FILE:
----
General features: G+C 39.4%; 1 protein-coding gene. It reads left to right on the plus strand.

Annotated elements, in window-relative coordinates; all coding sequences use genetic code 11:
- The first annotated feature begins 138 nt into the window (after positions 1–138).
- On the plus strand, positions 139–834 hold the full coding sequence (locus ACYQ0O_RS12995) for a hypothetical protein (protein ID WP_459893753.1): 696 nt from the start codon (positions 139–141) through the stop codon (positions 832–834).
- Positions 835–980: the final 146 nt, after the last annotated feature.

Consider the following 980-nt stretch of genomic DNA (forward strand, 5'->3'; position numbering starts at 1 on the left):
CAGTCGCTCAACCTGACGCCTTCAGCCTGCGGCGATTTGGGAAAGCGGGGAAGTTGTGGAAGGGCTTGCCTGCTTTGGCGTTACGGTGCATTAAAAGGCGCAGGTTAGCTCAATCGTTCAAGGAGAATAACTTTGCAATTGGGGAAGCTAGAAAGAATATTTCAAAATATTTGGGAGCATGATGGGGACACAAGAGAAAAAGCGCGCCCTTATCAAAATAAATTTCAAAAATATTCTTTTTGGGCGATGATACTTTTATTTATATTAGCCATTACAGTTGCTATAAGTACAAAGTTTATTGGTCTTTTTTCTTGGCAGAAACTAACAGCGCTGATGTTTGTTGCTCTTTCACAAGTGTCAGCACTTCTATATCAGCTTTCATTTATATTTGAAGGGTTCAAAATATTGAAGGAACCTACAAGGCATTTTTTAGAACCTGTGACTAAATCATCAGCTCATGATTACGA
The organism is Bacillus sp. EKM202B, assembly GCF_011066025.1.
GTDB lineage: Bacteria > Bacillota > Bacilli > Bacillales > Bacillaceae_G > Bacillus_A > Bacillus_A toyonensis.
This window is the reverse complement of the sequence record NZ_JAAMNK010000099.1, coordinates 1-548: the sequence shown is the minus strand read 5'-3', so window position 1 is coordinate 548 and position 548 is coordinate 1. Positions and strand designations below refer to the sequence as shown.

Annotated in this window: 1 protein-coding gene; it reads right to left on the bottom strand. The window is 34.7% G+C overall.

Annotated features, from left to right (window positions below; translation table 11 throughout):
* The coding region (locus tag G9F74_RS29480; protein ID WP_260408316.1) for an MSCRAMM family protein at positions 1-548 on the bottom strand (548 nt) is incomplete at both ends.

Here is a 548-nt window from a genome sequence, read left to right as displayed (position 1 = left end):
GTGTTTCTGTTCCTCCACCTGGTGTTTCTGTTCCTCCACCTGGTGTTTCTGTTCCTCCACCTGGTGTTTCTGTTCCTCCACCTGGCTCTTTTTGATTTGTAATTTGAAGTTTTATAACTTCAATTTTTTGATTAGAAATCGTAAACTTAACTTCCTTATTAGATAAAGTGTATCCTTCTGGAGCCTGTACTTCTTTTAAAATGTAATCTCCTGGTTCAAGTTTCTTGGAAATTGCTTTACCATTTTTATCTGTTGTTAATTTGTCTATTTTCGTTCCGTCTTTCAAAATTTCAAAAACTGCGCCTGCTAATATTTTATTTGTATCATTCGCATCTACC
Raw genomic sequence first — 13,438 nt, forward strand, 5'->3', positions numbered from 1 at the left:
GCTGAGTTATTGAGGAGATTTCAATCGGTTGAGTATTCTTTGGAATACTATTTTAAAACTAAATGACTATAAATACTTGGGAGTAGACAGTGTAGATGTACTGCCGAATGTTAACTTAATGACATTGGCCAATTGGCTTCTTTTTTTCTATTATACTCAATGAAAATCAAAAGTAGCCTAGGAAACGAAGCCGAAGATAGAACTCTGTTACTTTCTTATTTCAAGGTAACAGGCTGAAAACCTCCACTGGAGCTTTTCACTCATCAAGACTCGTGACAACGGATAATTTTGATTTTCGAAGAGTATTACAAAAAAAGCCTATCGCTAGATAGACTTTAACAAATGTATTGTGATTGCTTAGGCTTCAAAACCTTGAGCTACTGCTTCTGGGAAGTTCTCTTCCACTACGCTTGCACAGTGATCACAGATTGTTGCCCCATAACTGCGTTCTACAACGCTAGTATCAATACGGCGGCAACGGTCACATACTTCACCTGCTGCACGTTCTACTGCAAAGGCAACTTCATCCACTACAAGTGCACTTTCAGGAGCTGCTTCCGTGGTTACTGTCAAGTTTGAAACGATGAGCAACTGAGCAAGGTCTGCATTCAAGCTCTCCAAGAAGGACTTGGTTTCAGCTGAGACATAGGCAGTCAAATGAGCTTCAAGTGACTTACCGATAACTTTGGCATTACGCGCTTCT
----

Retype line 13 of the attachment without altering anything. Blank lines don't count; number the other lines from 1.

* The coding region (locus tag G9F74_RS29480; protein ID WP_260408316.1) for an MSCRAMM family protein at positions 1-548 on the bottom strand (548 nt) is incomplete at both ends.